Y’s for Men black classic sweatshirt with Y’s logo printed on the chest — 1990’s€99.00 Add to cart
Ann Demeulemeester black men’s button-up shirt with longer back€159.00 Read more
Comme des Garçons Homme Plus white shirt cut open on the back with belt straps — fall 2017€199.00 Add to cart
Maison Martin Margiela white jumper with large black laminated letter M — fall 2008
Maison Martin Margiela artisanal dark blue t-shirt with printed number 1 — spring 2003
Ann Demeulemeester beige jumper with hand dip-dye of a blue ombre — fall 2012€129.00 Add to cart
About Xavier Delcour
In 1995, at the ‘Festival Européen des jeunes Stylistes’, Xavier Delcour won the ‘Prix collection Homme’, the ‘Prix de la Presse’ and the ‘Prix Absolut Vodka’. In september of that year he presented a first men’s collection (Spring/Summer 1996) under his own name.
In his collections, Xavier Delcour is off-the-cuff and elegant. His man may initially seem rational, even conventional. The cut of the suits is rigorous and strict. They must be worn straight up. The overall impression is slim, with long lines, but not cramped: the pants fall straight, the sports coats are centred and often a bit square-shouldered. Stilted sometimes, but always elegant. Black predominates, underscoring the silhouette to give the ‘best expression and handsomest posture’. The principle of a two-colour collection has taken hold season after season: black and pink, black and violet, black and white, black and red… The colours are always pure, frank. Xavier Delcour has created a style very much his own, halfway between the black dandy of the eighties and the techno-chic clubber of the nineties. Rhinestones are recurrent, so perfect for the night. Minimal Night, Maximum Rhinestones. For Xavier Delcour, rhinestones are neither an accessory, nor just glitter; he uses them as a colour. Certain shirts and coats are sleeveless, and show the cuts with raw edges; the ends of trouser-legs are marked with a ribbon and at times the hems seem undone; the lurex lining of a coat hangs down, evoking a ragged look.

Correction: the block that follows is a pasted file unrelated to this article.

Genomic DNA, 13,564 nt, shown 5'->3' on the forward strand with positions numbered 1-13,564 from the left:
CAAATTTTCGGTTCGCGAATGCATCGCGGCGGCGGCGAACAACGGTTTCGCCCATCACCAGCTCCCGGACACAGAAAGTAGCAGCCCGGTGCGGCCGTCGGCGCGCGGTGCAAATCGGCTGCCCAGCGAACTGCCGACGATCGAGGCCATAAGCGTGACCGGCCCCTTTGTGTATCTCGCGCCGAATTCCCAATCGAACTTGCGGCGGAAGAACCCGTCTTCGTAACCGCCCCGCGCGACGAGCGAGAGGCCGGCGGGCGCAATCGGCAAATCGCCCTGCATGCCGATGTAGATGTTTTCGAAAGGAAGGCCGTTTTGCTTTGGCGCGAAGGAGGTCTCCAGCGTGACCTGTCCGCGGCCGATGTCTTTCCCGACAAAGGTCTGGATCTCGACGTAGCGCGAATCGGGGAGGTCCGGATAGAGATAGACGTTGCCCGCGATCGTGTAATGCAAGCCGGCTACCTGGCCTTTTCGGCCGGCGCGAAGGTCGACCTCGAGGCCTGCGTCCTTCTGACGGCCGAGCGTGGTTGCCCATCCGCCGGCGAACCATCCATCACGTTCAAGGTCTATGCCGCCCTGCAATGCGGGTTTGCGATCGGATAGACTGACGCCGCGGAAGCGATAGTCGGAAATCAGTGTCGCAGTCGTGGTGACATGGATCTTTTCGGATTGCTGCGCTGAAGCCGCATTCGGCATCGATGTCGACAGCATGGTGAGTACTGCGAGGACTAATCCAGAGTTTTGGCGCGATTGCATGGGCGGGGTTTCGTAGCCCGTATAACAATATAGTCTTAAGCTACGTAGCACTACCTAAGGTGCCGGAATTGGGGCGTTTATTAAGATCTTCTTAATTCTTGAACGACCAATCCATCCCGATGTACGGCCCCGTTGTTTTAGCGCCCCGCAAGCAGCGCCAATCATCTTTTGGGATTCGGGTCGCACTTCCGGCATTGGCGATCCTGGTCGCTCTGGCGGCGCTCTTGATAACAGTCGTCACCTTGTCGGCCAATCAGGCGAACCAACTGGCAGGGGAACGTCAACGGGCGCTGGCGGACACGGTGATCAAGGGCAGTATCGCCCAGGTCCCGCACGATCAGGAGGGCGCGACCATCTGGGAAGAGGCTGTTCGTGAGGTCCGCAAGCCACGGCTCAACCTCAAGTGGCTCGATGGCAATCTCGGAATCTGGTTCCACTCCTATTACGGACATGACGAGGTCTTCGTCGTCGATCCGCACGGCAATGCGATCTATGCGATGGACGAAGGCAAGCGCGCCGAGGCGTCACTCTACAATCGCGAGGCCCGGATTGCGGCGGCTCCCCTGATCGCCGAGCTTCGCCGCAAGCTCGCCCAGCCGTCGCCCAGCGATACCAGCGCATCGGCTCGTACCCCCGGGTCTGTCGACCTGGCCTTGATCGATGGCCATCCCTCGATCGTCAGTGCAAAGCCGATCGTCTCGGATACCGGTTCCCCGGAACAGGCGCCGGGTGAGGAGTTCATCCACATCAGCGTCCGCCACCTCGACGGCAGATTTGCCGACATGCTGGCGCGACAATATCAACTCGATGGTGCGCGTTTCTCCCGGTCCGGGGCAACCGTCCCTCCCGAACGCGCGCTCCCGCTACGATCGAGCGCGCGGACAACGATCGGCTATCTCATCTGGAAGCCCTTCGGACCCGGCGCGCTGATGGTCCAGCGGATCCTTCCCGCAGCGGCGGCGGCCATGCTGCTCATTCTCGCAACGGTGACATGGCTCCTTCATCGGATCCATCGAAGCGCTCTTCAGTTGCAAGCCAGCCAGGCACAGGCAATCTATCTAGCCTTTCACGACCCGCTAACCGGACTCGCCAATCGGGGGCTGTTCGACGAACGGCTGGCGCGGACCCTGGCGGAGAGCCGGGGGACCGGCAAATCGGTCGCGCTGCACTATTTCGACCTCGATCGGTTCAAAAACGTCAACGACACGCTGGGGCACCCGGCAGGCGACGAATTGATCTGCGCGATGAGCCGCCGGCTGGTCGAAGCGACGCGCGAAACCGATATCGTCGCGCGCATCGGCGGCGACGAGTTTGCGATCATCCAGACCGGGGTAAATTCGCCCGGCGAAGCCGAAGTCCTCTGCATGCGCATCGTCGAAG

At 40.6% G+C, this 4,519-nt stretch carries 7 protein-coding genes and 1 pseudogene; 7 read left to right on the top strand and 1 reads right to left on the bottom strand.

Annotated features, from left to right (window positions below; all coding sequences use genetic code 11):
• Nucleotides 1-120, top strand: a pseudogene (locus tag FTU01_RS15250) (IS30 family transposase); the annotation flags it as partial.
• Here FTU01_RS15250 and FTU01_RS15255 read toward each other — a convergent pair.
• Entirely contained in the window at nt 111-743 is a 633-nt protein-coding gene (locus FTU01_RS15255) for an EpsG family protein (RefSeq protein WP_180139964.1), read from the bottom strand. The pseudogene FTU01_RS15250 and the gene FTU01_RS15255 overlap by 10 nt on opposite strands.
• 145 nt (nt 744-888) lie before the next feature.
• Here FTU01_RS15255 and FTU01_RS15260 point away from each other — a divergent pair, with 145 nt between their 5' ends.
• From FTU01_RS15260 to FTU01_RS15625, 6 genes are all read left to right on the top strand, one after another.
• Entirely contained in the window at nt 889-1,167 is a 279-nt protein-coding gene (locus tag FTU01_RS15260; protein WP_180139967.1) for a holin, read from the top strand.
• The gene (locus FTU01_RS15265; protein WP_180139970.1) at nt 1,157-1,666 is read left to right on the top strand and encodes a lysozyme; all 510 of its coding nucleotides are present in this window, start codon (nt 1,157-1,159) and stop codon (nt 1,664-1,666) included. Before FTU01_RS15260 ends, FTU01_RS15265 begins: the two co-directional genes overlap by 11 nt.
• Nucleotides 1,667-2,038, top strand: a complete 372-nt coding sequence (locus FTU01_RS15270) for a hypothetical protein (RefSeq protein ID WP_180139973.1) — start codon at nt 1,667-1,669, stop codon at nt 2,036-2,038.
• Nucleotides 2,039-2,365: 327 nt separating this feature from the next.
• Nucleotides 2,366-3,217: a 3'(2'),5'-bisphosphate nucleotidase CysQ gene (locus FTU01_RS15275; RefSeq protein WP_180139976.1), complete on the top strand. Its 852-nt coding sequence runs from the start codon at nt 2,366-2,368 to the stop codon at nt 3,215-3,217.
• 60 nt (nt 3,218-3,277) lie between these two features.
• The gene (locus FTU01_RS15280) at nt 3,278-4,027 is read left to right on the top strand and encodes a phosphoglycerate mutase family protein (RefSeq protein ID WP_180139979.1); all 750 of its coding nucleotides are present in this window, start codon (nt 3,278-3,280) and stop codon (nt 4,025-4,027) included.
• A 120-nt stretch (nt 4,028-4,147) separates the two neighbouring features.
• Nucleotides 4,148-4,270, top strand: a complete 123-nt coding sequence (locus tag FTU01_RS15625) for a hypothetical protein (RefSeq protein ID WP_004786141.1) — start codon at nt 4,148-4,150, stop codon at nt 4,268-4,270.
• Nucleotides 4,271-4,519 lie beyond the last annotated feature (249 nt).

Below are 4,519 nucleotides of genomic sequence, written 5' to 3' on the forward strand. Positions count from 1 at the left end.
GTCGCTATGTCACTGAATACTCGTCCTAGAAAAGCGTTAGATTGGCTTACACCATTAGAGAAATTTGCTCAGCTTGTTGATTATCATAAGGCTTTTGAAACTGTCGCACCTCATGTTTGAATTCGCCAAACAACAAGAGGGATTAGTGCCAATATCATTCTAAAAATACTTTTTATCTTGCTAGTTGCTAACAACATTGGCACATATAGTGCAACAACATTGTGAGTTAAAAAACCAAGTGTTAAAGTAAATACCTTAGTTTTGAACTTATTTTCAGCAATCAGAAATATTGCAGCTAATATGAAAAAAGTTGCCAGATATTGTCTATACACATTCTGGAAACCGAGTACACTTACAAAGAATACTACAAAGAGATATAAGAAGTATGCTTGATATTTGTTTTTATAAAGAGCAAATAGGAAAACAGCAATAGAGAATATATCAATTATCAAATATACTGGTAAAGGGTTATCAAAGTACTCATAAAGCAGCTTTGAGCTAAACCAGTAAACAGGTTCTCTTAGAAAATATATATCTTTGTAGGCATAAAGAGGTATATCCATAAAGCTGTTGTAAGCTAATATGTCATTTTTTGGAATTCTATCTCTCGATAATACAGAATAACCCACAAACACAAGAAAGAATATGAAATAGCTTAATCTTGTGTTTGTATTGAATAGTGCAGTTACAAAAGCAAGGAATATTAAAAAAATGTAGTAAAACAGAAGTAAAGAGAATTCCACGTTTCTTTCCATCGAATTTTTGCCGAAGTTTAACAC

In his work there is a certain idea of entertainment linked primarily to nightlife and its flow of encounters, atmospheres, and impressions. His masculine line shimmers with material that take on a whole new dimension at night. The woollen suitt striped with lurex threads becomes an agent for the illumination of the body it protects; a coat in diamond-studded cotton offers a gleaming swathe of stars…
This work, ‘ready to swerve into exaggeration and bad taste’, always confronts us with something ‘off-the-cuff’, a strong element of desire and eagerness to please…